Rationale for a Male Lumpectomy
Gary Onik, MD,
Center for Surgical Advancement
Celebration Health/Florida Advancement
Dr. Gary Onik of Celebration, Florida returned to the podium to deliver a more detailed lecture on what he calls “The Male Lumpectomy” procedure. Onik reviewed the history of the breast lumpectomy. In the early days of breast cancer treatment the standard of care involved removing the entire breast, including chest wall muscles, when a woman was found to have breast cancer. As time went on, the radical mastectomy gave way to mastectomies wherein the breast was removed but the muscles attached to the chest wall were left alone. That procedure ultimately evolved into the lumpectomy largely because earlier detection was more common and doctors began to realize that simply removing the tumor while it was still small and localized produced equally satisfactory results compared to the mastectomy procedure.
Because PCa is often multi-focal (that is it occurs in more than one site within the gland) earlier ideas about treating PCa with any kind of local approach tended to be dismissed as unlikely to be effective. Dr. Onik reported that his search of the prostate pathology literature showed some 20% of PCa were unifocal and 60% were the Index tumor (primary tumor). Another 20% showed focii of PCa sized 5 mm or less. On the basis of these results, Dr. Onik proceeded to develop his biopsy methodology for diagnosing PCa cases and determining their suitability for this “lumpectomy”
In order to determine, to the extent possible, the distribution of tumor focii within the gland, he adopted the concept of the “saturation biopsy.
He calls this procedure the” 3D Mapping Biopsy”. It involves taking a tissue sample every 5 mm in the prostate, transperinealy. To accomplish this many directed biopsies, he uses a type of grid similar to that used when brachytherapy is being performed on the prostate.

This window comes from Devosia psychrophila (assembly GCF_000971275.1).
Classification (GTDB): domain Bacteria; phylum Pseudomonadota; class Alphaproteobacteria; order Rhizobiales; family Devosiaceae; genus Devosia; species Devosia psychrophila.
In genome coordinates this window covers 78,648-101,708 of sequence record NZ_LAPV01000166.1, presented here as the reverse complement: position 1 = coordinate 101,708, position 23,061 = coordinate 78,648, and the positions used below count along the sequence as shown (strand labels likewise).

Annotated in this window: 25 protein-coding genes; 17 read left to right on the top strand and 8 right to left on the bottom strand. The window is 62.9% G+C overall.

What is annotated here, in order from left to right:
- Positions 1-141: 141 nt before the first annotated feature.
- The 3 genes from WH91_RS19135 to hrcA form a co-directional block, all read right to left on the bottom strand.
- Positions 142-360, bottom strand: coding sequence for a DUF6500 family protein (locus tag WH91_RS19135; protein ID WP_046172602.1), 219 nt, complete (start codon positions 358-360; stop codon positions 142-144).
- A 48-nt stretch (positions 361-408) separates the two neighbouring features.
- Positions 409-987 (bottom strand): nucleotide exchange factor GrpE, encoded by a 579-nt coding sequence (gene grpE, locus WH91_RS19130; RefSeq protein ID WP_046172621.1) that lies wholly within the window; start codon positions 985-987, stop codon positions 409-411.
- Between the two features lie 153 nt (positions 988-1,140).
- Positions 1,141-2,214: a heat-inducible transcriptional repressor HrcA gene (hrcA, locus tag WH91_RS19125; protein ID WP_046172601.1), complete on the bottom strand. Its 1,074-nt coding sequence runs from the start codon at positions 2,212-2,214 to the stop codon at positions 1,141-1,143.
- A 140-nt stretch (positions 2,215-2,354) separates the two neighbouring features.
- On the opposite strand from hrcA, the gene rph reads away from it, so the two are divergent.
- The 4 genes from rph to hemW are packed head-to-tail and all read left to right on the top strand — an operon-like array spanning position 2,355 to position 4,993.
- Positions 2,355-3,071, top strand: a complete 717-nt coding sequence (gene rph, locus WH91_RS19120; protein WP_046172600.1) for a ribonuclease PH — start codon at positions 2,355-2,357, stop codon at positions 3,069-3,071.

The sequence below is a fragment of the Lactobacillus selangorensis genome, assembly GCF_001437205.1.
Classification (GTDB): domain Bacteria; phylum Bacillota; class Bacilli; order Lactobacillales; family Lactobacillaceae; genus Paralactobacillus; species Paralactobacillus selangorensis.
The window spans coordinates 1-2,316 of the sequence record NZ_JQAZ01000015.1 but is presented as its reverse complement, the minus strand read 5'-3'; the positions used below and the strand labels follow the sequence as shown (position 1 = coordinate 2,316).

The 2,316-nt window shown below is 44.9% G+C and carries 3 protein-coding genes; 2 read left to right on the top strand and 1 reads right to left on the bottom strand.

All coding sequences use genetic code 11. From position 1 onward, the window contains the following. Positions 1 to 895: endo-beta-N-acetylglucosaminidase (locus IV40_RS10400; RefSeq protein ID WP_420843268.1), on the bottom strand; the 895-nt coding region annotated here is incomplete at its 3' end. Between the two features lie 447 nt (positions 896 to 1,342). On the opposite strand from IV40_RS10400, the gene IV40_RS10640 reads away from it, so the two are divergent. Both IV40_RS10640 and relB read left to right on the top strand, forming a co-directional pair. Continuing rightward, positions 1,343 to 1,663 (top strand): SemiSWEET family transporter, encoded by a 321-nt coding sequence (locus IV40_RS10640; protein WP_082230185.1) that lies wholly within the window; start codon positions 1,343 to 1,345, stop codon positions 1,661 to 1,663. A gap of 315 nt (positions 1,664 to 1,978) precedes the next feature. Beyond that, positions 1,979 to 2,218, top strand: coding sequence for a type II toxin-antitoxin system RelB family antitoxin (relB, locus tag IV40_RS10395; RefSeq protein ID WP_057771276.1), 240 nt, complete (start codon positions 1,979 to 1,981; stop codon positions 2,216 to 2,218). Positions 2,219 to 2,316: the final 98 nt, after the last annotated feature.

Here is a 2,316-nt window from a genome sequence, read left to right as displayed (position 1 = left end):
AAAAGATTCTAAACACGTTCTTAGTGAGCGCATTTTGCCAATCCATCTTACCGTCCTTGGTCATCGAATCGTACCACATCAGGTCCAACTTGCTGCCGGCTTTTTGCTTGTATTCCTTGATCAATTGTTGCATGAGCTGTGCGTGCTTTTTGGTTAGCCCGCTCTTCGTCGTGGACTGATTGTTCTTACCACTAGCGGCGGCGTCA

A template with holes appropriately distributed through it, is placed over the peritoneum and the doctor proceeds to take multiple samples for pathology. More “standard” prostate biopsies taken today will range between a minimum of 6, and a high of perhaps 20/24 (usually performed in major research centers.
Dr. Onik cited a study by Crawford, et. al. in a 2005 British Journal of Urology in which 95% of “clinically significant” tumors were found via a computer simulation of 106 prostate specimens.
For purposes of this review, we believe that Dr. Onik has introduced a world of new possibilities in the treatment of prostate cancer. If his continuing work with the “male lumpectomy” keeps showing positive results then men facing the decision about which primary therapy they will choose will have to seriously consider this approach along with the other, more ‘traditional’ ones.
Its potential for eliminating some of the very negative side effects of the other primary prostate therapies will have to be given a high weighting.
[ Ed. Note: Because the Editor believes that this approach offers men an alternative worth serious consideration, he plans to write a more detailed review of Dr. Onik’s paper later.]
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